August 21, 2003

Sends Versus Inserts  [ Edit ] 

While reviewing a couple Logic books, I finally learned once and for now what Send and Insert mean when you’re talking about effects.

For each audio track in your song, you can turn on effects that will process it and change the sound. This could be a compressor, gate, limiter, reverb, or whatever. You can do this in two ways:

  1. You want to have this effect change only one track in a very specific way. Usually when you compress your vocals, for example, you have different settings than you would for your snare drum track. If you do this, you will Insert the effect into that track. It will affect only the track that you insert it into. Each track that you compress will have its own instance of the compression plugin, with its own settings.
  2. You want to apply the same effect, with the same settings, to more than one track. In this case, you set up a place, called a bus, where you Send the audio track to get processed. In Logic, the application of the effect happens in addition to (or rather, in parallel with) the unprocessed audio. So you’ll end up with your vocal track playing back without reverb, and with reverb, simultaneously. You can then adjust how much of each you want using Logic’s mixer.

The rule of thumb that is always used is: if you are applying one effect with one setting to lots of tracks, use Send. If you need specific settings for specific tracks, use Insert.

More on this can be found in this Logic FAQ.

Posted by Joe | TrackBack

great site. i came for the logic and got drum advice too! would send any non-drummer like myself here for some good advice on drum tracks.
thanks for sharing

Posted by: chris at May 7, 2004 1:26 PM

My pleasure. I'm glad you enjoy it.

Posted by: Joe Chellman at May 7, 2004 5:36 PM

Why use sends? The only reason I use sends is if I want to effect the wet signal for example I may want to process the reverb signal through a compressor or phaser etc. But this whole "If you're using the same effect on a lot of tracks then use sends" is really doing my head in. In theory it makes sense but really it's just not efficient. I always use delay and reverb as inserts because I want to have complete control over every track and I always feed the delayed signal through the reverb now if I was to do this using sends I'd have to set-up 2 or 3 of the same effects so that I can cross-feed different delays through the reverbs and it's just not efficient. My computer is more than powerful enough to tolerate tons of plug-ins and if it does ever become an issue I'll just render the effect as audio but I've never had to do that. Sends are just for lazy people who haven't really thought about signal routing properly.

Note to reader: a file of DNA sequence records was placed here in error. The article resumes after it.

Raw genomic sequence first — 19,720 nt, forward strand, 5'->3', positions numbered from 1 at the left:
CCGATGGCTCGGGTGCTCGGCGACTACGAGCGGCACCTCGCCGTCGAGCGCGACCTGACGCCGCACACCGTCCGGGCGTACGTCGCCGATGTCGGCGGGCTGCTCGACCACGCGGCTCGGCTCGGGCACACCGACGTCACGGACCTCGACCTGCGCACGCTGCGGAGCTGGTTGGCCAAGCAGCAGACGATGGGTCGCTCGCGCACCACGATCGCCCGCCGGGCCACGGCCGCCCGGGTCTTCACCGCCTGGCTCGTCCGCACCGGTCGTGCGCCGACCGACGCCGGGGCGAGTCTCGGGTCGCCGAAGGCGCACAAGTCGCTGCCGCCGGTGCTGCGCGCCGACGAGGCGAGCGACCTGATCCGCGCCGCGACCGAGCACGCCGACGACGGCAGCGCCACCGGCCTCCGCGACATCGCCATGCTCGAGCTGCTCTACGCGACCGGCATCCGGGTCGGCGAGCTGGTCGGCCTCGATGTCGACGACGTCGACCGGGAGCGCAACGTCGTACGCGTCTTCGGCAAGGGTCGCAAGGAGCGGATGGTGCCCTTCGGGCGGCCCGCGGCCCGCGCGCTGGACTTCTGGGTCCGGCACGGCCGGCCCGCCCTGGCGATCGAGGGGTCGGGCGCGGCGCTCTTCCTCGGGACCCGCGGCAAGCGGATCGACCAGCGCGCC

Posted by: Me at November 22, 2009 1:56 PM

Thanks for the perspective, "Me". What you said, except for the belittling language you used, sounds pretty similar to the rule of thumb above. If you want control over the effect individually on individual tracks, as you say you do, then using an insert is the way to go. That's what I said, and that's what you said. Agreement!

If you want to use an identical effect with the same settings on multiple tracks, it's more efficient in terms of CPU and workflow (if settings need to change, you can just do it once on the bus) to use a send. There are other reasons to use them, but that is one.

Posted by: Joe Chellman at November 22, 2009 2:25 PM

I have just finished writing an essay on this topic then i found this post and thought you might like to read it. The essay is about Pro Tools but still applies to other DAWs.

In Pro Tools there are many ways to alter the sound of audio. This can range from adding processors to change the sound, or adding effects units to add to the sound. Either way will edit your audio signal to sound anyway you like. Depending on what you are trying to achieve, there are different methods to take into consideration. You can add processors and effects on to the audio channel directly, by using the ‘INSERTS’. This will change the sound of the signal. You can also send a copy of the signal to an auxiliary bus and add your processors and effects to the copied signal adding to the overall sound.